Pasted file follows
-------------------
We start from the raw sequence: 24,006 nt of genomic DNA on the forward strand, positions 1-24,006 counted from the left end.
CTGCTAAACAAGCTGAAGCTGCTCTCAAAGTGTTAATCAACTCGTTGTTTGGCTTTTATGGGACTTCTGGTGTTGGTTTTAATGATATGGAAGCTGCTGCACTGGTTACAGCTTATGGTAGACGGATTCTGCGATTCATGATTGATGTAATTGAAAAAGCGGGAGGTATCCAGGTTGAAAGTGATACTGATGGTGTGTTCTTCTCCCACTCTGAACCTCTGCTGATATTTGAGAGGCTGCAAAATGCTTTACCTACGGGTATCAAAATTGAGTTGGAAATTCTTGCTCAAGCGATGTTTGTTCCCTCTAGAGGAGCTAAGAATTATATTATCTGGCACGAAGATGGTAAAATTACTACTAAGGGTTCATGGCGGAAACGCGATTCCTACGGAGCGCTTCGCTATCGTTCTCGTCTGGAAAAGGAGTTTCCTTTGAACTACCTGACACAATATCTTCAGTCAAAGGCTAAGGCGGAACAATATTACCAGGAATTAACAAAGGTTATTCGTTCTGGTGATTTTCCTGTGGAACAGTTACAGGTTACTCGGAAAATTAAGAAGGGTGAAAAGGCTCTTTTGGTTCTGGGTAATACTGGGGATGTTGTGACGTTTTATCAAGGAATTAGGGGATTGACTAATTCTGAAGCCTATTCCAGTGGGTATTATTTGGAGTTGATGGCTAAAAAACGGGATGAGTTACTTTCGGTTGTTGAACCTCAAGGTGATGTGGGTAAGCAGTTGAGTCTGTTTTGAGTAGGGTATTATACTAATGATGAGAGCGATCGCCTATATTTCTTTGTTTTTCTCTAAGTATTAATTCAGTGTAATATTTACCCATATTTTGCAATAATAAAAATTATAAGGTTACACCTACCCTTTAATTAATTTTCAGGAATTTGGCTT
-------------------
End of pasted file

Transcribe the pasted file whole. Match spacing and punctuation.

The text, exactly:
We start from the raw sequence: 24,006 nt of genomic DNA on the forward strand, positions 1-24,006 counted from the left end.
CTGCTAAACAAGCTGAAGCTGCTCTCAAAGTGTTAATCAACTCGTTGTTTGGCTTTTATGGGACTTCTGGTGTTGGTTTTAATGATATGGAAGCTGCTGCACTGGTTACAGCTTATGGTAGACGGATTCTGCGATTCATGATTGATGTAATTGAAAAAGCGGGAGGTATCCAGGTTGAAAGTGATACTGATGGTGTGTTCTTCTCCCACTCTGAACCTCTGCTGATATTTGAGAGGCTGCAAAATGCTTTACCTACGGGTATCAAAATTGAGTTGGAAATTCTTGCTCAAGCGATGTTTGTTCCCTCTAGAGGAGCTAAGAATTATATTATCTGGCACGAAGATGGTAAAATTACTACTAAGGGTTCATGGCGGAAACGCGATTCCTACGGAGCGCTTCGCTATCGTTCTCGTCTGGAAAAGGAGTTTCCTTTGAACTACCTGACACAATATCTTCAGTCAAAGGCTAAGGCGGAACAATATTACCAGGAATTAACAAAGGTTATTCGTTCTGGTGATTTTCCTGTGGAACAGTTACAGGTTACTCGGAAAATTAAGAAGGGTGAAAAGGCTCTTTTGGTTCTGGGTAATACTGGGGATGTTGTGACGTTTTATCAAGGAATTAGGGGATTGACTAATTCTGAAGCCTATTCCAGTGGGTATTATTTGGAGTTGATGGCTAAAAAACGGGATGAGTTACTTTCGGTTGTTGAACCTCAAGGTGATGTGGGTAAGCAGTTGAGTCTGTTTTGAGTAGGGTATTATACTAATGATGAGAGCGATCGCCTATATTTCTTTGTTTTTCTCTAAGTATTAATTCAGTGTAATATTTACCCATATTTTGCAATAATAAAAATTATAAGGTTACACCTACCCTTTAATTAATTTTCAGGAATTTGGCTT